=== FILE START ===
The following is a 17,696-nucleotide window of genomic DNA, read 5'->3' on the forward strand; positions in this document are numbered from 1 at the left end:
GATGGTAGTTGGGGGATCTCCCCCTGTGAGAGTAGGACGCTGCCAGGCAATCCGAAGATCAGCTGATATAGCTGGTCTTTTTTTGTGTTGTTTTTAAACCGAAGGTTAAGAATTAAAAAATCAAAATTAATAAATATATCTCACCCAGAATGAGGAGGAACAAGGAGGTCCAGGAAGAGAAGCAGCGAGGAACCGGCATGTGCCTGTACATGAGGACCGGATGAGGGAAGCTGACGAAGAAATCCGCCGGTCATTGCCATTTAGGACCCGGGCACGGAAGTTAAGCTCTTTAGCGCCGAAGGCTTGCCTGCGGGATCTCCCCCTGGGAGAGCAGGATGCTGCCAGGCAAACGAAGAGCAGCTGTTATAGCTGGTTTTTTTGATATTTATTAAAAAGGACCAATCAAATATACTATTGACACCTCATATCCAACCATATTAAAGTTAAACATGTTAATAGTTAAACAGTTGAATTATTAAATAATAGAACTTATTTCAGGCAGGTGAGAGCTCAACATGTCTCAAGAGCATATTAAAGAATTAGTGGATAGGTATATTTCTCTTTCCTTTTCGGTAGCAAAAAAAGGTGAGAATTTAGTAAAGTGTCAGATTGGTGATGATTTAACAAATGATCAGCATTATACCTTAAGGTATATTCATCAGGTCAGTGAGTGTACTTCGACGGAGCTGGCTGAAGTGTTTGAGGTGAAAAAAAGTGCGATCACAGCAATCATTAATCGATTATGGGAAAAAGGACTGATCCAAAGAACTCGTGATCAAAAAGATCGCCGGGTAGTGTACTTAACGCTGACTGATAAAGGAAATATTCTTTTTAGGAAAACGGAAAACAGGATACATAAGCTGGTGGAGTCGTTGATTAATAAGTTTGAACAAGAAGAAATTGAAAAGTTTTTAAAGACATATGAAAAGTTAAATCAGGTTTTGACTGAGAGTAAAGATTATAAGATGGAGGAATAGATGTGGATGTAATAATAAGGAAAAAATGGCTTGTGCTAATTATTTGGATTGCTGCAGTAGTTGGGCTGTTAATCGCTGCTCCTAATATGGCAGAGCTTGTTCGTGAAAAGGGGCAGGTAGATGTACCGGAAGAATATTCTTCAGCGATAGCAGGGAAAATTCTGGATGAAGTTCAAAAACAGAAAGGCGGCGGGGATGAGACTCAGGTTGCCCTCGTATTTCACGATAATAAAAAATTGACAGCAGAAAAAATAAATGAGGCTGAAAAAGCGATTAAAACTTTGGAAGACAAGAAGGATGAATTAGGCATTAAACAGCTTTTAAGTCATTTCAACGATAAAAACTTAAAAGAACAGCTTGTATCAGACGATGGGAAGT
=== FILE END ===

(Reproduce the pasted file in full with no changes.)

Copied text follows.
The following is a 17,696-nucleotide window of genomic DNA, read 5'->3' on the forward strand; positions in this document are numbered from 1 at the left end:
GATGGTAGTTGGGGGATCTCCCCCTGTGAGAGTAGGACGCTGCCAGGCAATCCGAAGATCAGCTGATATAGCTGGTCTTTTTTTGTGTTGTTTTTAAACCGAAGGTTAAGAATTAAAAAATCAAAATTAATAAATATATCTCACCCAGAATGAGGAGGAACAAGGAGGTCCAGGAAGAGAAGCAGCGAGGAACCGGCATGTGCCTGTACATGAGGACCGGATGAGGGAAGCTGACGAAGAAATCCGCCGGTCATTGCCATTTAGGACCCGGGCACGGAAGTTAAGCTCTTTAGCGCCGAAGGCTTGCCTGCGGGATCTCCCCCTGGGAGAGCAGGATGCTGCCAGGCAAACGAAGAGCAGCTGTTATAGCTGGTTTTTTTGATATTTATTAAAAAGGACCAATCAAATATACTATTGACACCTCATATCCAACCATATTAAAGTTAAACATGTTAATAGTTAAACAGTTGAATTATTAAATAATAGAACTTATTTCAGGCAGGTGAGAGCTCAACATGTCTCAAGAGCATATTAAAGAATTAGTGGATAGGTATATTTCTCTTTCCTTTTCGGTAGCAAAAAAAGGTGAGAATTTAGTAAAGTGTCAGATTGGTGATGATTTAACAAATGATCAGCATTATACCTTAAGGTATATTCATCAGGTCAGTGAGTGTACTTCGACGGAGCTGGCTGAAGTGTTTGAGGTGAAAAAAAGTGCGATCACAGCAATCATTAATCGATTATGGGAAAAAGGACTGATCCAAAGAACTCGTGATCAAAAAGATCGCCGGGTAGTGTACTTAACGCTGACTGATAAAGGAAATATTCTTTTTAGGAAAACGGAAAACAGGATACATAAGCTGGTGGAGTCGTTGATTAATAAGTTTGAACAAGAAGAAATTGAAAAGTTTTTAAAGACATATGAAAAGTTAAATCAGGTTTTGACTGAGAGTAAAGATTATAAGATGGAGGAATAGATGTGGATGTAATAATAAGGAAAAAATGGCTTGTGCTAATTATTTGGATTGCTGCAGTAGTTGGGCTGTTAATCGCTGCTCCTAATATGGCAGAGCTTGTTCGTGAAAAGGGGCAGGTAGATGTACCGGAAGAATATTCTTCAGCGATAGCAGGGAAAATTCTGGATGAAGTTCAAAAACAGAAAGGCGGCGGGGATGAGACTCAGGTTGCCCTCGTATTTCACGATAATAAAAAATTGACAGCAGAAAAAATAAATGAGGCTGAAAAAGCGATTAAAACTTTGGAAGACAAGAAGGATGAATTAGGCATTAAACAGCTTTTAAGTCATTTCAACGATAAAAACTTAAAAGAACAGCTTGTATCAGACGATGGGAAGT